The Roger Federer era is not finished. Though the preview hype of the 2013 U.S. Open had all but dismissed the Swiss Maestro as a favored contender, he is still capable of winning his 18th Grand Slam title at Flushing Meadows.
Federer has certainly run into his share of problems in 2013, including a back injury at Indian Wells in February that short-circuited his clay-court season.
He could not gain the match play and tennis conditioning he needed to peak at Wimbledon. His second-round loss to Sergiy Stakhovsky in June hastened many to write his career obituary.
Even Federer’s efforts to regain his timing and experiment with a larger racket on summer clay-court venues Hamburg and Gstaad only exacerbated his back injury. His prospects for a winning the U.S. Open seemed dim at best.
But late August has seen Federer roar back with improved health, his trusted old racket and a revival of his beautiful and efficient championship tennis. He’s not showing up to merely give an aging warrior’s heroic efforts. He's bidding to win the title, and he’s growing stronger with each match.
Genius at Work
Federer has long been the king of fast courts. His fluid forehand and quick footwork have been the perfect formula for aggressive tennis. His shot-making creativity is unsurpassed. It’s all the more remarkable he has continued to adapt these talents against a deep, fit ATP field that has turned baseline-bashing into tennis’ version of Roman warfare.
His latest match against Carlos Berlocq illustrated what he must do if he is to raise the championship trophy. Thursday, he controlled the baseline by attacking to the tune of 37 winners in three short sets over his second-round opponent. He finished 27 of those winners by approaching the net 39 times.
Granted, Berlocq is a poor returner, even against Federer’s second serve, but Federer is honing the kind of attack he will need against the other top players. He does not want to grind with energy-depleting rallies, but to call his shots and take away opponents’ resilience.
Federer’s reflexes and tennis intelligence blend with the big-match experience and enough remaining firepower to play throwback Federer tennis. It may not come as easily in his 30s, but he’s showing more consistency in looking more like 2012 Federer again.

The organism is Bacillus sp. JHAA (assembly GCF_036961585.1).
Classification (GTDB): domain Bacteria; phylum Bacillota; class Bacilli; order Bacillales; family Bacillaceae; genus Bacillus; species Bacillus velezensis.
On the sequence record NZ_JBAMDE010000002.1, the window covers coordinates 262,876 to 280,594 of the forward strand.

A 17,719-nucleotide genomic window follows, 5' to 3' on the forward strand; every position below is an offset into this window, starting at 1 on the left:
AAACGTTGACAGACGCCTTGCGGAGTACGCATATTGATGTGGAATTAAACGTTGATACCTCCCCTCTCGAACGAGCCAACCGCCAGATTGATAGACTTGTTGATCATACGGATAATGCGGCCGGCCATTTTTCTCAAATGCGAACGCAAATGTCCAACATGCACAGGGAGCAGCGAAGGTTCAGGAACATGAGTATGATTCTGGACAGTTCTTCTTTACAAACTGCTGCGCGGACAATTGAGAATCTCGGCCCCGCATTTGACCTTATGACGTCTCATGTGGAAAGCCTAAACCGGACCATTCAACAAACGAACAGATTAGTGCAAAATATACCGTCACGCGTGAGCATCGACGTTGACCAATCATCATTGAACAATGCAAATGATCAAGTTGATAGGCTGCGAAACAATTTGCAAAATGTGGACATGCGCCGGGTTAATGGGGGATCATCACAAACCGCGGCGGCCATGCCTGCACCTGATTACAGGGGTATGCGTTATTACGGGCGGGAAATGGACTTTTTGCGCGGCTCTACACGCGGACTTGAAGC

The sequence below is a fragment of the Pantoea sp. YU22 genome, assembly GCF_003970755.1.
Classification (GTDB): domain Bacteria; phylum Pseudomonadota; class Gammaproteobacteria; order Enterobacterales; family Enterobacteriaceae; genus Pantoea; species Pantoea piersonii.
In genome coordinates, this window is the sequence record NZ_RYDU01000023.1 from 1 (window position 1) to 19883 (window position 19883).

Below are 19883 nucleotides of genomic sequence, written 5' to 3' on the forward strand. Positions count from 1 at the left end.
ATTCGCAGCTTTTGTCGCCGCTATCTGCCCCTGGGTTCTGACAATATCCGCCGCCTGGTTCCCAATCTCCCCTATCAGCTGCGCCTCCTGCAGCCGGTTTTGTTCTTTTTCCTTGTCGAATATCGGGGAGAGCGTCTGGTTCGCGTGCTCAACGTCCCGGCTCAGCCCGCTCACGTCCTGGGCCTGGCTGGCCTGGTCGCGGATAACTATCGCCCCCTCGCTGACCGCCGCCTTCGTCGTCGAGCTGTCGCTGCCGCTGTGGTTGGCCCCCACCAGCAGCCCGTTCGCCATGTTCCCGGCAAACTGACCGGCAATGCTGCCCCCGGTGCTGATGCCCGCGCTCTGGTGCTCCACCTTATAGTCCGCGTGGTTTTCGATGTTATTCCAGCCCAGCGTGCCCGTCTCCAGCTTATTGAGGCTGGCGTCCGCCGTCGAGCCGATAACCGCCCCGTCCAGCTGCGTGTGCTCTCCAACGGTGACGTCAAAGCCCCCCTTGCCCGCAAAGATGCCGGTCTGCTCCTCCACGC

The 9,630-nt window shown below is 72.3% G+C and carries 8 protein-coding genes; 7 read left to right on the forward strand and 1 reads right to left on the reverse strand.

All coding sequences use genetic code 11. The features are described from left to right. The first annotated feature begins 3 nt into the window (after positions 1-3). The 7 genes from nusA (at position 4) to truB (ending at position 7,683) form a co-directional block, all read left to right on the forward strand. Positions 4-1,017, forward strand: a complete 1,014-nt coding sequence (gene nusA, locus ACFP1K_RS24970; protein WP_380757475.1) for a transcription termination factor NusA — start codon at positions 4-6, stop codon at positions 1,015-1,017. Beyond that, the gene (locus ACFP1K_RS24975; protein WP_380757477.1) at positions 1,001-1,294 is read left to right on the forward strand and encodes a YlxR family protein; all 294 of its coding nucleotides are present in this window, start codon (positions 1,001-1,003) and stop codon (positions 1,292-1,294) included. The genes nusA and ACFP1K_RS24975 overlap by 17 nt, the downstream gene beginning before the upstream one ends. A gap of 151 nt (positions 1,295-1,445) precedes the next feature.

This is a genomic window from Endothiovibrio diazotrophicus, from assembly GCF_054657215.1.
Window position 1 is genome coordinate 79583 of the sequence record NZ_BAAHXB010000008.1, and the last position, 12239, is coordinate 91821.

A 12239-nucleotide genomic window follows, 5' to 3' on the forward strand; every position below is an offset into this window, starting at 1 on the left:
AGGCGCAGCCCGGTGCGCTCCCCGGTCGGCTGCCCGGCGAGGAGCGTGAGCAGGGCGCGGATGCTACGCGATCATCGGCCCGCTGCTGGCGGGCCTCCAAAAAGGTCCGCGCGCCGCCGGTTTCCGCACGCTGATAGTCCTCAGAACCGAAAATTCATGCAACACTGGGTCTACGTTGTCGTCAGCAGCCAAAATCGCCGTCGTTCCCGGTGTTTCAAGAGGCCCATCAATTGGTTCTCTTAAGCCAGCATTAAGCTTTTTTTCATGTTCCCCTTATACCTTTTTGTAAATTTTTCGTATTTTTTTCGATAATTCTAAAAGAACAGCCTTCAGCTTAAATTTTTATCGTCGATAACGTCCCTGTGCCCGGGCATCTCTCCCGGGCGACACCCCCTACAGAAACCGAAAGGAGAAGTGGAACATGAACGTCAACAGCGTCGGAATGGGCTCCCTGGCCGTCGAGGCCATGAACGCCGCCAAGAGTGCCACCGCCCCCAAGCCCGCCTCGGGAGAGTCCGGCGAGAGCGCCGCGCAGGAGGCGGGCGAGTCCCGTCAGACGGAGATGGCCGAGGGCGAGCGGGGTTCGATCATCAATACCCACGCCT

When he is serving well, he usually goads his opponents into the kind of replies he can pounce upon with his fabled forehand. It’s then a matter of finishing the point or setting up the put-away a few strokes later.
Dominance breeds fear. Federer is not slipping past his early-round opponents like a washed-out boxer trying to hang on for a split decision. He is playing the kind of knockout tennis that should raise some eyebrows and at least bang home the idea that he is still the great Roger Federer.
Don’t think this would not matter to potential opponents like Rafael Nadal, Andy Murray and Novak Djokovic. Federer can bring out the best in his opponents, but he can strike fear into anyone when he is confident and rolling.
Nobody wants to play him. Deep down, even Nadal fans know that he is always a threat to play another round of legendary tennis. It’s like pitching to mythical baseball veteran Roy Hobbs. One swing and he can wreck any other champion’s dreams of holding the trophy. Furthermore, he has every expectation to regain this title for himself.
No legendary champion can ever be counted out. Even when greatness seems to be on borrowed time, there is always the possibility of flipping over the hourglass.
The Roman Empire fell but centuries later became the foundation for the Renaissance. Renewed glory is the privilege of heroes, even modern tennis superstars.
Pete Sampras had one more U.S. Open title in 2002 as a 17th-seeded player despite struggling through a five-set match in the third round. A champion’s heart thrives on persevering through adversity, not shrinking away.
Federer will not be easily dismissed. He may not lose any of his next five matches. It would be foolish to count him out when a Grand Slam trophy is still under wraps, awaiting its conquering hero.
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